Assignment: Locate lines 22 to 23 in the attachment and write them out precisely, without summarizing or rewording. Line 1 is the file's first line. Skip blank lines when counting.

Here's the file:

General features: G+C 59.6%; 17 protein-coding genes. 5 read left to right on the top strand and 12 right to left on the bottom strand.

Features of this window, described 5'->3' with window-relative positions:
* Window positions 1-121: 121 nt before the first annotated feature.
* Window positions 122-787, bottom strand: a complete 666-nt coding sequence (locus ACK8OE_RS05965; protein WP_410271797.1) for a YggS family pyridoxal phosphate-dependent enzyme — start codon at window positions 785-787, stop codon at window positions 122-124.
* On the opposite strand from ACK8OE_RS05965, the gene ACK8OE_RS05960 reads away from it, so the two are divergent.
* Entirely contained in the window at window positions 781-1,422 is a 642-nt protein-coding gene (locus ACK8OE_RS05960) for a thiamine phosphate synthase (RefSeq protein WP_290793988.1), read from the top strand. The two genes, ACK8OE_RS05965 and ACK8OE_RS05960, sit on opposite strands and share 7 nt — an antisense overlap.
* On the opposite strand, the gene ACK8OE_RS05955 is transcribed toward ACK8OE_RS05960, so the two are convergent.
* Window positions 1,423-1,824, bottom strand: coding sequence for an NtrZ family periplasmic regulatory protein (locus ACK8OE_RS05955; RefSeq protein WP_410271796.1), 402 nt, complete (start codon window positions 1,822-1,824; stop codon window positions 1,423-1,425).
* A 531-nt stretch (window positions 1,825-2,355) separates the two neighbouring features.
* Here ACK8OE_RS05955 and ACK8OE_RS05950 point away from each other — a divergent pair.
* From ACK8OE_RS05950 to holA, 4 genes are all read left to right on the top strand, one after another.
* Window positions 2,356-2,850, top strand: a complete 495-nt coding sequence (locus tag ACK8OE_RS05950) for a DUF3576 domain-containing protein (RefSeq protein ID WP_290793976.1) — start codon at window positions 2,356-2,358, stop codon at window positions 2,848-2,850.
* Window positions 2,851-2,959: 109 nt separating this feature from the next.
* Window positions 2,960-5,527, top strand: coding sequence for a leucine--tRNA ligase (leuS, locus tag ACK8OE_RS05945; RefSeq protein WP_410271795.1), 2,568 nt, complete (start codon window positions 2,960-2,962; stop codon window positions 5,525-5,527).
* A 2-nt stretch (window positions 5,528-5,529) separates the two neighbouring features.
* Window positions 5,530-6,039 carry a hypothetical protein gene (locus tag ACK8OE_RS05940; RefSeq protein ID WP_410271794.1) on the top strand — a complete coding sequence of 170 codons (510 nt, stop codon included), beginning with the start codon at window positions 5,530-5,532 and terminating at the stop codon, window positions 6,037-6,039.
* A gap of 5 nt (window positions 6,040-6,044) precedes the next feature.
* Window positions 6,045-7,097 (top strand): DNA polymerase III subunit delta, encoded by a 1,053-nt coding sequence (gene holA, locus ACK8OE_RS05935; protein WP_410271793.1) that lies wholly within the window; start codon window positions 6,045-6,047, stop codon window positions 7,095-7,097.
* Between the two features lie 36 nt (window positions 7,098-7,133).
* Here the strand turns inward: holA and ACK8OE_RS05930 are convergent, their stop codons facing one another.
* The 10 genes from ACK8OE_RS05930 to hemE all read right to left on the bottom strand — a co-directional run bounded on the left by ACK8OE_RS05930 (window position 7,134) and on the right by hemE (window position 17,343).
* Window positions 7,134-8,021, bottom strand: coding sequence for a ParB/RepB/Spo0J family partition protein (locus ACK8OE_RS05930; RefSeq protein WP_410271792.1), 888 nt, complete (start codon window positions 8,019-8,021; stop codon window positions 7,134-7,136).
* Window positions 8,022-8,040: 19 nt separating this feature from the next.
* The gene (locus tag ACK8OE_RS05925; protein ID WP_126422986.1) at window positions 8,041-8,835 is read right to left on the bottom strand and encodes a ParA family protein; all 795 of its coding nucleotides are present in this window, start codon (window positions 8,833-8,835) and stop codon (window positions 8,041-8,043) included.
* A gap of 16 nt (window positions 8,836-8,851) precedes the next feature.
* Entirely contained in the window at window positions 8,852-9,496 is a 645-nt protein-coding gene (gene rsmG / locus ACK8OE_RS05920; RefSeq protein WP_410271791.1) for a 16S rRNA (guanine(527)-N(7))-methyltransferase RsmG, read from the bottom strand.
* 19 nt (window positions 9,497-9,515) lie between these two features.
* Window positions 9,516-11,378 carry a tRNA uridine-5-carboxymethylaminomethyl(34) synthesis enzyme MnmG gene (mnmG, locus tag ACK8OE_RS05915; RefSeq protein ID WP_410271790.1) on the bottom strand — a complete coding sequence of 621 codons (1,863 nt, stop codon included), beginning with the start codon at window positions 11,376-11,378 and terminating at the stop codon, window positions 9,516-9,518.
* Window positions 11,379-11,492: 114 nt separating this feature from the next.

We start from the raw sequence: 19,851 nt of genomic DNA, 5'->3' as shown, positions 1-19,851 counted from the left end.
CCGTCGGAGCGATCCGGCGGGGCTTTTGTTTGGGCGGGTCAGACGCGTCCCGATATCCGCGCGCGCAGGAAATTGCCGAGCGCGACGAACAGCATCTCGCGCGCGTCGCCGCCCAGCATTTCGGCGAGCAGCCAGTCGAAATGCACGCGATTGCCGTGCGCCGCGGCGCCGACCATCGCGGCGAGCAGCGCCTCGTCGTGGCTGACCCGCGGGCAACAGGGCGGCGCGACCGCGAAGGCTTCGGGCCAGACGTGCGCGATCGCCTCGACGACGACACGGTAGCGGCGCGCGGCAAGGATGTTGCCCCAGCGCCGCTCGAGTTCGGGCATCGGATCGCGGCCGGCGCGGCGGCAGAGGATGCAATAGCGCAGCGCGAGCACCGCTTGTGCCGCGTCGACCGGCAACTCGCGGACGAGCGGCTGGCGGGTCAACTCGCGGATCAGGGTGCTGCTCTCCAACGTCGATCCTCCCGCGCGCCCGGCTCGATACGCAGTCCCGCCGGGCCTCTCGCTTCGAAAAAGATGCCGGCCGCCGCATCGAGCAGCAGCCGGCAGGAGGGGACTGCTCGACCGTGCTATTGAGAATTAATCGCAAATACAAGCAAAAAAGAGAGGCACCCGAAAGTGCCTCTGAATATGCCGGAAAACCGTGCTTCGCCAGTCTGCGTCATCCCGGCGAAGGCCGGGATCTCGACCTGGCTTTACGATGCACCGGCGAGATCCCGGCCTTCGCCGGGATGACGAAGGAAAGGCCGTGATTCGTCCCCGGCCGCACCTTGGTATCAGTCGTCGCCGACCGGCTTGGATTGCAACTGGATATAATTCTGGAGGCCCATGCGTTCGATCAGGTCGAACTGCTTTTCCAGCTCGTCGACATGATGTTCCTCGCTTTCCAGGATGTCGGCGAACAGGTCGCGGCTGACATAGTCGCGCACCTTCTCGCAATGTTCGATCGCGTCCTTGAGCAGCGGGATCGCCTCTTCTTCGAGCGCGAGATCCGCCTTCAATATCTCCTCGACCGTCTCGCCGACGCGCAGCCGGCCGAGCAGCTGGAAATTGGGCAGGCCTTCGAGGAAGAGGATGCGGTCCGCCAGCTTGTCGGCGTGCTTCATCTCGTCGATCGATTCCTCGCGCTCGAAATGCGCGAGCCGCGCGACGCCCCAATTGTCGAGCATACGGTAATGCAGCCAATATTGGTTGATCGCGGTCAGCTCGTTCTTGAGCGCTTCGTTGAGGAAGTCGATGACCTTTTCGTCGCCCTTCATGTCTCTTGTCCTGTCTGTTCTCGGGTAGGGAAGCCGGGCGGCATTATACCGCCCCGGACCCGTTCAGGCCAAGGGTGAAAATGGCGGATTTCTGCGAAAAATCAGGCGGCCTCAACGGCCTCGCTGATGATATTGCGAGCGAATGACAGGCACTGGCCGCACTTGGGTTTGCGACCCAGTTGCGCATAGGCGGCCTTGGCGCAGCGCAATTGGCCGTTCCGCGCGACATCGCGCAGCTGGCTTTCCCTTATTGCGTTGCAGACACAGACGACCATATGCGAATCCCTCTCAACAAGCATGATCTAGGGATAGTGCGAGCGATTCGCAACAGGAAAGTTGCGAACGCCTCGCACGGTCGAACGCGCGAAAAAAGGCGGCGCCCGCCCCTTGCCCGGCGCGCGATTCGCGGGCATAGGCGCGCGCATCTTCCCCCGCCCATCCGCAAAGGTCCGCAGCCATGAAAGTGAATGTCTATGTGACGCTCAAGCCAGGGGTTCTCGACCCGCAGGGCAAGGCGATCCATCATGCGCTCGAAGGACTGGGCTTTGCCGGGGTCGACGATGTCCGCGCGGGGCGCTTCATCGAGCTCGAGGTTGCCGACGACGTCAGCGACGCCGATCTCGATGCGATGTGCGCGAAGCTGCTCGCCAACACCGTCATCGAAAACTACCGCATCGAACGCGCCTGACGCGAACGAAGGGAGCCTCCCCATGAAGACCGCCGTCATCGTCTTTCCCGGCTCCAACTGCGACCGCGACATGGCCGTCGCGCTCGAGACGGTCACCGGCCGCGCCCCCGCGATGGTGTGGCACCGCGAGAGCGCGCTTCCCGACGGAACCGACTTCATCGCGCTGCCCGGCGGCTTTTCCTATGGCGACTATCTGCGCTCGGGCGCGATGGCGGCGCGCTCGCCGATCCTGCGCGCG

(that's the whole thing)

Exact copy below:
* Window positions 7,134-8,021, bottom strand: coding sequence for a ParB/RepB/Spo0J family partition protein (locus ACK8OE_RS05930; RefSeq protein WP_410271792.1), 888 nt, complete (start codon window positions 8,019-8,021; stop codon window positions 7,134-7,136).
* Window positions 8,022-8,040: 19 nt separating this feature from the next.